This is a cross-post from my other blog, How To Ace Life.
You don’t know my mom. She has been sick since November with what seems to be a large number of cysts in her abdomen. She is in a huge amount of pain but won’t go back to the doctor because it costs too much and she can’t really miss work. She works at the same place my step-dad used to work, which is very physically demanding. Her employer is too cheap to pay her well or give her benefits despite how hard she works for them – both on and off the clock.
A few years ago, I literally watched my mother die in front of me as a result of a miscarriage. We were lucky enough that they saved her life, but she never got the blood transfusion she needed or other necessary care. Why? Because she didn’t have insurance. As a result, her body does not function right often and her memory has been affected.
You don’t know my sister. Her life was altered drastically when she had a seizure last May. I was the only one with her and I swear she looked dead. It was the scariest thing I’ve ever seen. As we were getting her into the ambulance, she was trying to get out of the stretcher, screaming that we couldn’t afford this. She was seventeen at the time and in a huge amount of pain, but was worried about the family financial situation more than herself. Her life was saved later when she also had to have an emergency appendectomy. We were lucky enough that she was on Badger Care because of her seizure. It’s odd how things work out sometimes.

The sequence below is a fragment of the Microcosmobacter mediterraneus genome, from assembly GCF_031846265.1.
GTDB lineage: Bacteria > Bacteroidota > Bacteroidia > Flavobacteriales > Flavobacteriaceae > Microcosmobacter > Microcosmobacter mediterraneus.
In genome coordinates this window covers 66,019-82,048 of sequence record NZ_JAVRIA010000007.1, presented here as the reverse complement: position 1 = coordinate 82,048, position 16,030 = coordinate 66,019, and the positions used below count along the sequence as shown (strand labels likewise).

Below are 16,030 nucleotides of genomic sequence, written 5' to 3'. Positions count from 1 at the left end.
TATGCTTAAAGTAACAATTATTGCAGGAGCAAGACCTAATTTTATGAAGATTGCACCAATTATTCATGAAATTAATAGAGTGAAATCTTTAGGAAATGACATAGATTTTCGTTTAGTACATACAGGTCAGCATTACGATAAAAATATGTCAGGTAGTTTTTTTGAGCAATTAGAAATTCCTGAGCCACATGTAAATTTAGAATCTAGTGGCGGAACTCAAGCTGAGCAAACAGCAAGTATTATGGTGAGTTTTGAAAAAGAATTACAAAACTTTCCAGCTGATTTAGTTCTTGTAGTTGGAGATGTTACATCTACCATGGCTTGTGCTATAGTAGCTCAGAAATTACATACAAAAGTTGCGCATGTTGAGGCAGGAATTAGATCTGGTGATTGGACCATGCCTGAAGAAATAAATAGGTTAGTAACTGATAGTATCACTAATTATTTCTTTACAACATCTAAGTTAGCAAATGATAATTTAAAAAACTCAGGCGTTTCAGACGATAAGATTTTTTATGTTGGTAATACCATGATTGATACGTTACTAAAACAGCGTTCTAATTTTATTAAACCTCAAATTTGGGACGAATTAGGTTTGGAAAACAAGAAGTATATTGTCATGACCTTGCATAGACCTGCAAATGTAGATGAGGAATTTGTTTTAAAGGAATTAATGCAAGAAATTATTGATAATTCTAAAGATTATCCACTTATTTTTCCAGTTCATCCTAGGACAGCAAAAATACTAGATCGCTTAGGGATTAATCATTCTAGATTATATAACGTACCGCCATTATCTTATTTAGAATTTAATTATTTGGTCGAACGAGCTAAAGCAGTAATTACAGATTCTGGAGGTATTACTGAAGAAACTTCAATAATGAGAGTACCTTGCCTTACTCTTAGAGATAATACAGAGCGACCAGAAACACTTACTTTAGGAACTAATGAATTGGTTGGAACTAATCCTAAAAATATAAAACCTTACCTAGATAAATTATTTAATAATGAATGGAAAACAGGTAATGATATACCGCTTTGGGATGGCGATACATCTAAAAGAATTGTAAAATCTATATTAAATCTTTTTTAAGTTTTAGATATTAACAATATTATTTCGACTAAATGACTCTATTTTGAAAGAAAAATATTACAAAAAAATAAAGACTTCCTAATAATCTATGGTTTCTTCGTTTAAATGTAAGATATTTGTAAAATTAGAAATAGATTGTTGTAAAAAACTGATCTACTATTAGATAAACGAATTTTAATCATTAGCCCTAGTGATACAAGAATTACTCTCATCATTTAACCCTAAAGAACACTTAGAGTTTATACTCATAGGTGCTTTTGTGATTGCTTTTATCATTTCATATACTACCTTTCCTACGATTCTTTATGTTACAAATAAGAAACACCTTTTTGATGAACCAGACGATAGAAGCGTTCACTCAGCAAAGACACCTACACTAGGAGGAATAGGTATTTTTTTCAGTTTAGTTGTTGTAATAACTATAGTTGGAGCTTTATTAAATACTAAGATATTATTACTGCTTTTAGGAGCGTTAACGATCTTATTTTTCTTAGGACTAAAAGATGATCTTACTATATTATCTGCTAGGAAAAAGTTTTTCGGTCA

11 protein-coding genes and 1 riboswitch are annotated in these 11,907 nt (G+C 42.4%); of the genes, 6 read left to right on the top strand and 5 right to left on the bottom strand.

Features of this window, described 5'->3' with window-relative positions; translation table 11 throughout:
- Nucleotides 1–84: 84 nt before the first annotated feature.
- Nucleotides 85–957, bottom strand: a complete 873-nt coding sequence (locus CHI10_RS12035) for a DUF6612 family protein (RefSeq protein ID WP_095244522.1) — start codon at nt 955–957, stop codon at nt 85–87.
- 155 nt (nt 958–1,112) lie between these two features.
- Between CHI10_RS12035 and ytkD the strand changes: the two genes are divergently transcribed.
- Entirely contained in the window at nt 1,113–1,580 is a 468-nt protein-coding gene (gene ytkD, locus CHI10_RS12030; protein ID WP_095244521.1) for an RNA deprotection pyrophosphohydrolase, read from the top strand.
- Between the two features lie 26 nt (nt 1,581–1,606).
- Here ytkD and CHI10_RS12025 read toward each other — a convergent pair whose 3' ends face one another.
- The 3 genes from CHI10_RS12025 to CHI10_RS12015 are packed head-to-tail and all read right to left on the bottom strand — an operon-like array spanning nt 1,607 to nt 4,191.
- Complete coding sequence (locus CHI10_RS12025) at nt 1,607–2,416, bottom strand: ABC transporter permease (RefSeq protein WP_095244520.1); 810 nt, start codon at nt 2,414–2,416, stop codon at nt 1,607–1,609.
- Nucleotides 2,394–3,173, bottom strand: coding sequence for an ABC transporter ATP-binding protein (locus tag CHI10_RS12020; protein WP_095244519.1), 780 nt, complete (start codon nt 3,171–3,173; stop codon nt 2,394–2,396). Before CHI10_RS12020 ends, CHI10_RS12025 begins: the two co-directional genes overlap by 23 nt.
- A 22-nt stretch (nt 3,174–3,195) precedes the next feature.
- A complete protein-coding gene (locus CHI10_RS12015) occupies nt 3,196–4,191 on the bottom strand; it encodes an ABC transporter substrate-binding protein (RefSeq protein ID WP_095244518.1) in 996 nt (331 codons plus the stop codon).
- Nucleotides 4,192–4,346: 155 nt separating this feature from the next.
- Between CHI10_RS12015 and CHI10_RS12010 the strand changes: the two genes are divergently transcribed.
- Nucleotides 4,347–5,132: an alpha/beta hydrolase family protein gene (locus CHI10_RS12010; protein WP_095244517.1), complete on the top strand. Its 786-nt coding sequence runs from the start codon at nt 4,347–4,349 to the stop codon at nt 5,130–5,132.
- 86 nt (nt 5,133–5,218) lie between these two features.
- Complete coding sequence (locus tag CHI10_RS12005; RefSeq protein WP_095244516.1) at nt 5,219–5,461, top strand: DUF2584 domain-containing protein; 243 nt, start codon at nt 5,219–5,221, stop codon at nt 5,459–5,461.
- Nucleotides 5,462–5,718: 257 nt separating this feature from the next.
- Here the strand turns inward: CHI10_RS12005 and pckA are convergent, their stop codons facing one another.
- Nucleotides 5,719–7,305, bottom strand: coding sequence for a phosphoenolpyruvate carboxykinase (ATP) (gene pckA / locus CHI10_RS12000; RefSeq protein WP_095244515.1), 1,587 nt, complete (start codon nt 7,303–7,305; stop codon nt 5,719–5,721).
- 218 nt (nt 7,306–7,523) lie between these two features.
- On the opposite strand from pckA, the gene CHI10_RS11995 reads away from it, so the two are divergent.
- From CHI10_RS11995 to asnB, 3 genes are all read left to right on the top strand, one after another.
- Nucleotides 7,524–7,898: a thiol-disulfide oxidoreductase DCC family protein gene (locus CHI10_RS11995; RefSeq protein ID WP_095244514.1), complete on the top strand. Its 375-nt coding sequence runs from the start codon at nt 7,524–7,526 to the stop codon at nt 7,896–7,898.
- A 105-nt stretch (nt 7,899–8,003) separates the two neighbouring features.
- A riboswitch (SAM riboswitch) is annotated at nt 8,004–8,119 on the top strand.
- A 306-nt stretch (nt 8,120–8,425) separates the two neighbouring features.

You don’t know me. I lose insurance at the end of July from Carroll. To buy insurance on my own, because I have Rheumatoid Arthritis, it would cost $1600 a month and not cover anything more than routine doctor’s visits – not medicines, tests, x-rays, physical therapy, etc. Medications can cost anywhere from $100 a bottle to $2500 a pill.
And you don’t know the people of America. There are families who are teetering on the edge of homelessness, having to make the choice between buying food and paying the bills. They don’t even have the money to think about getting insurance, let alone cover their children and themselves. The story of my family is odd, but not unique by any means.